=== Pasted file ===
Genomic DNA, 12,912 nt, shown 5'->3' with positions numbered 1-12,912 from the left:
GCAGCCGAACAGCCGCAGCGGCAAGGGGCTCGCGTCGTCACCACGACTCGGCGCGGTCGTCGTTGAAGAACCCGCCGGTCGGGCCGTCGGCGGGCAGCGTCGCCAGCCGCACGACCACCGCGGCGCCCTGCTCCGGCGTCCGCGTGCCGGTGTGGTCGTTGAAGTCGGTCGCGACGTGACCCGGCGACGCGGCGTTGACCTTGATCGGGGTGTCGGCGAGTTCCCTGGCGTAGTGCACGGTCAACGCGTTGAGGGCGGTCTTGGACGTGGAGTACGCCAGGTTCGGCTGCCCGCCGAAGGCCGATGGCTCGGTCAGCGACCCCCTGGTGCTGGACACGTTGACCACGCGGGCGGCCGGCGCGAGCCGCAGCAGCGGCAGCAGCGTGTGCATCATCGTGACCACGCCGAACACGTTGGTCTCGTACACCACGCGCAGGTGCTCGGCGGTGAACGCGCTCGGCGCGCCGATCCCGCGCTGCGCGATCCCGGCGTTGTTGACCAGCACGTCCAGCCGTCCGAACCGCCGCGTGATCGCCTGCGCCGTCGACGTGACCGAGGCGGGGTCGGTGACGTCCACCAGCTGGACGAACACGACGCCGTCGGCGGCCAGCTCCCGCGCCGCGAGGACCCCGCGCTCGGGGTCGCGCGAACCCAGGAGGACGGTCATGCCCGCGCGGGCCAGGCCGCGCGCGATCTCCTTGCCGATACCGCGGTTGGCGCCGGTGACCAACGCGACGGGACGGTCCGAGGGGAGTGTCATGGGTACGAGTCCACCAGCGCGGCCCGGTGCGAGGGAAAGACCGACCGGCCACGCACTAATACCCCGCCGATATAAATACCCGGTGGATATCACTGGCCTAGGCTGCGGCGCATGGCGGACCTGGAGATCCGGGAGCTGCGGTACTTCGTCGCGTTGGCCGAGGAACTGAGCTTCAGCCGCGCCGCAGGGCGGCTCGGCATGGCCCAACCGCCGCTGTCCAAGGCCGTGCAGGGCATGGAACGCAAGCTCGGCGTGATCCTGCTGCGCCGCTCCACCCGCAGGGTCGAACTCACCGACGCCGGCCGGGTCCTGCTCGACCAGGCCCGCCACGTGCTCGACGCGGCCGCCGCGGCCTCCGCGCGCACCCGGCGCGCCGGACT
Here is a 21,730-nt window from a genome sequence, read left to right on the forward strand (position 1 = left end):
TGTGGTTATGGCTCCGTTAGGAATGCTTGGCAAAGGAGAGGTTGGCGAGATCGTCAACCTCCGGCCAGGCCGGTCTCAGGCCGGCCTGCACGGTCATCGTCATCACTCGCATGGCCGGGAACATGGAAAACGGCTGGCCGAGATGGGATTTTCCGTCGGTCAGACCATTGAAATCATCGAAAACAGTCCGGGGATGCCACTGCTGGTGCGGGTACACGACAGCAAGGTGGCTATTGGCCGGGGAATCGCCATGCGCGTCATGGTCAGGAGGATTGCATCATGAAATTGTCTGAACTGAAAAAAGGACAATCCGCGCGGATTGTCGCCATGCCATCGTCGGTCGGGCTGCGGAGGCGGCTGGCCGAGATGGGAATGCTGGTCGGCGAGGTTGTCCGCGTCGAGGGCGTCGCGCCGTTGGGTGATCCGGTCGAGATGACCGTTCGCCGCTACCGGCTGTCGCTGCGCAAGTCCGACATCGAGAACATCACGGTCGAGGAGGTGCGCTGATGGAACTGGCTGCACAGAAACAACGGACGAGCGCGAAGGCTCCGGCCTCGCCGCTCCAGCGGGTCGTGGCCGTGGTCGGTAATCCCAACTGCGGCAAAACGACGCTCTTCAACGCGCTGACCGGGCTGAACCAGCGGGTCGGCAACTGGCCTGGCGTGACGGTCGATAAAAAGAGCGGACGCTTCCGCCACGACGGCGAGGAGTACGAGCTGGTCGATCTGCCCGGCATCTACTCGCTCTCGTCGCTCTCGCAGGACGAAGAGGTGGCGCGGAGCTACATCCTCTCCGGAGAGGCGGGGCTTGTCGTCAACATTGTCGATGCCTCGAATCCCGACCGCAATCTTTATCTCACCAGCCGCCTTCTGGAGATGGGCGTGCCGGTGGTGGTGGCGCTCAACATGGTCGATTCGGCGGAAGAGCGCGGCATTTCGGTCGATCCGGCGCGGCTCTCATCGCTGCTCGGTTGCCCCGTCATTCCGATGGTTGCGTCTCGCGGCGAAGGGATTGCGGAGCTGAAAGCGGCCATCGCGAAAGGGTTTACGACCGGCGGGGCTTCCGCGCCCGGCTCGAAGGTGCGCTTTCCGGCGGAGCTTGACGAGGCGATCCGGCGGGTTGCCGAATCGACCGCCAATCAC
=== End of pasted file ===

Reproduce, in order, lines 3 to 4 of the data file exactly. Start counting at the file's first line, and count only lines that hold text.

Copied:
Here is a 21,730-nt window from a genome sequence, read left to right on the forward strand (position 1 = left end):
TGTGGTTATGGCTCCGTTAGGAATGCTTGGCAAAGGAGAGGTTGGCGAGATCGTCAACCTCCGGCCAGGCCGGTCTCAGGCCGGCCTGCACGGTCATCGTCATCACTCGCATGGCCGGGAACATGGAAAACGGCTGGCCGAGATGGGATTTTCCGTCGGTCAGACCATTGAAATCATCGAAAACAGTCCGGGGATGCCACTGCTGGTGCGGGTACACGACAGCAAGGTGGCTATTGGCCGGGGAATCGCCATGCGCGTCATGGTCAGGAGGATTGCATCATGAAATTGTCTGAACTGAAAAAAGGACAATCCGCGCGGATTGTCGCCATGCCATCGTCGGTCGGGCTGCGGAGGCGGCTGGCCGAGATGGGAATGCTGGTCGGCGAGGTTGTCCGCGTCGAGGGCGTCGCGCCGTTGGGTGATCCGGTCGAGATGACCGTTCGCCGCTACCGGCTGTCGCTGCGCAAGTCCGACATCGAGAACATCACGGTCGAGGAGGTGCGCTGATGGAACTGGCTGCACAGAAACAACGGACGAGCGCGAAGGCTCCGGCCTCGCCGCTCCAGCGGGTCGTGGCCGTGGTCGGTAATCCCAACTGCGGCAAAACGACGCTCTTCAACGCGCTGACCGGGCTGAACCAGCGGGTCGGCAACTGGCCTGGCGTGACGGTCGATAAAAAGAGCGGACGCTTCCGCCACGACGGCGAGGAGTACGAGCTGGTCGATCTGCCCGGCATCTACTCGCTCTCGTCGCTCTCGCAGGACGAAGAGGTGGCGCGGAGCTACATCCTCTCCGGAGAGGCGGGGCTTGTCGTCAACATTGTCGATGCCTCGAATCCCGACCGCAATCTTTATCTCACCAGCCGCCTTCTGGAGATGGGCGTGCCGGTGGTGGTGGCGCTCAACATGGTCGATTCGGCGGAAGAGCGCGGCATTTCGGTCGATCCGGCGCGGCTCTCATCGCTGCTCGGTTGCCCCGTCATTCCGATGGTTGCGTCTCGCGGCGAAGGGATTGCGGAGCTGAAAGCGGCCATCGCGAAAGGGTTTACGACCGGCGGGGCTTCCGCGCCCGGCTCGAAGGTGCGCTTTCCGGCGGAGCTTGACGAGGCGATCCGGCGGGTTGCCGAATCGACCGCCAATCAC